Take some time to learn about Southern Michigan’s most underrated ecosystem, the prairie fen! In this three-part series, we will go over what a prairie fen is, how to identify this community by its plant species, and what threats they face. This first post offers a reflection on these globally rare, but locally abundant, biological treasures by comparing them to their more well-known cousin, the bog. We will start the series by looking at the geological events that formed these unique wetlands using photos and stories from Michigan’s largest prairie fen. Stay tuned for two more posts all about our Township’s own prairie fen plant species and its history of being overlooked.
Peatlands: Bogs and Fens
Wetlands have received a lot of hype recently due to their capacity for preserving biodiversity and mitigating climate change. According to the International Peatland Society, the majority of our world’s freshwater wetlands are composed of peatlands. Most peatlands are classified as either fens or bogs. The saturated, anaerobic (no oxygen) soils of these special wetlands do not allow rapid decomposition of plant matter, allowing net accumulation of peat over time. As a result, peatlands are the largest terrestrial storage for carbon, according to the International Union for Conservation of Nature (IUCN).
Although both peatlands are adept at producing incredible biodiversity and carbon storage, they do not receive equal attention. I’ve noticed that even among my science-driven peers, fens are not as well-known as bogs. In undergrad, I was taught more about bogs than fens. Perhaps because bogs are more widely distributed and occur more frequently in Michigan. Or possibly because the highly acidic conditions (low pH) of bogs make them a more singular group, while the fens have several different subtypes. In college, I remember briefly learning that fen wetlands were fed by alkaline (higher pH) calcium and magnesium-rich groundwater, and bogs by rainwater.
Expanding my knowledge of the wondrous prairie fen
In Michigan, the fen group is made up of five natural communities, including prairie fen (check out coastal fen, northern fen, poor fen, and patterned fen if you’d like to learn about the other fens). Prairie fen is appropriately named since it shares many plants found in nearby tallgrass prairies. Prairie fen is found only in the Midwest, thanks to our mighty glaciers.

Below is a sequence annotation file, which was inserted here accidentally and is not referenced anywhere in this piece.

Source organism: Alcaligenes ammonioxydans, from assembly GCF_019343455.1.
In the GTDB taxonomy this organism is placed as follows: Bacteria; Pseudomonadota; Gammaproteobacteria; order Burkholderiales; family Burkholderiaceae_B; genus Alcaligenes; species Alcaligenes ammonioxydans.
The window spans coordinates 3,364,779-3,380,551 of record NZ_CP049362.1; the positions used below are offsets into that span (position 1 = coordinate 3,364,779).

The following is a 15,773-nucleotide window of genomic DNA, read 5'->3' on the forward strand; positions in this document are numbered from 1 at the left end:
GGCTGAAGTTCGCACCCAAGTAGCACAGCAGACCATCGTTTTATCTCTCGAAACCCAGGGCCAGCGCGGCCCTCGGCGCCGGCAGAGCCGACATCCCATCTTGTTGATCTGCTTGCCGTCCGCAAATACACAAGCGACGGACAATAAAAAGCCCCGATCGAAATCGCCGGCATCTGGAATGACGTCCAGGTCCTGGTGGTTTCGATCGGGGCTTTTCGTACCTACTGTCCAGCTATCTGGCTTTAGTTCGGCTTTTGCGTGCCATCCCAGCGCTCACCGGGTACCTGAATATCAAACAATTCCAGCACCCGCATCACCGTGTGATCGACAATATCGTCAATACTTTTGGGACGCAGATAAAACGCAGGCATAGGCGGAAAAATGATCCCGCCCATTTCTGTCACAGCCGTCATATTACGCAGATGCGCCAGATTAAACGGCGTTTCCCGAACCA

In Michigan, prairie fens primarily occur in the two interlobate regions of the southern Lower Peninsula. We have one interlobate region on the west side of the Lower Peninsula, and other interlobate region called the Jackson Interlobate here in the southeast region. These regions have a complex array of hills and valleys caused by the consolidation and withdrawal of glacier lobes during the Wisconsin glaciation. As noted earlier, all fens are fed by spring water. In the hilly landforms of the Jackson Interlobate, gravity pulls water down through the glacial deposits rich in calcium and magnesium. The alkaline water eventually flows down to the bases of slopes, showing up as spring-fed fens.
The calcium-rich, alkaline groundwater can be a tough environment for plants. A special set of plants that we call fen “indicator species” tolerate these harsh conditions better than general wetland plants. When we find these plants we know to look closer to see if the surrounding wetland is indeed a prairie fen. Tune into the next blog post in this series to learn more!
My First Fen Visit
No amount of diagrams and reading can prepare someone for what a natural community is like until you are standing in one. I finally had the chance to experience a Michigan fen during the Eastern Massassauga Survey our crew helped with earlier this summer. The survey took place in Michigan’s largest remaining prairie fen in Springfield Township! On the drive there, my unconscious bias predicted the habitat to look similarly isolated and alien as an acidic bog.
I could not have been more naïve. In stark contrast, the landscape was alive and coherent. As I stood unstably on sedge mounds, I could hear what sounded like the thirsty noise of draining a bath. Only in the plants parted could I see where the peculiar sounds were coming from. Calcareous spring water, cold from being locked in the dark earth, ran in rivulets beneath us as we walked. There were also areas where streams flowed on top and through the vegetation. Water and earth weaved in and out of each other; I quickly realized that fens are interlaced with the rest of our sculpted landscape.
Unlike bogs, which similarly occur in depressions caused by melted glacier ice, prairie fens are not isolated pockets of water. These fens are often part of larger wetland complexes, often occurring on the edges of lakes or along streams. Prairie fen’s plant communities often also morph into surrounding environments like oak barrens and openings, even sharing the same historical need for fire disturbance.
Leaving Springfield’s fen, I rejoiced in the never-ending surprises that come with being a student of the natural world. I had no idea a peatland could feel so energetic. I had been under the impression that all peatlands were as dead as their layers of preserved organic matter.
The next post in this series will dive deeper into the dynamic life that these fens sustain using flora and fauna snapshots from our prairie fen along the paint creek trail. In the meantime, you can check out a previous blog about the Unique Wetland Communities Along the Paint Creek Trail to get some background on the work we do there.
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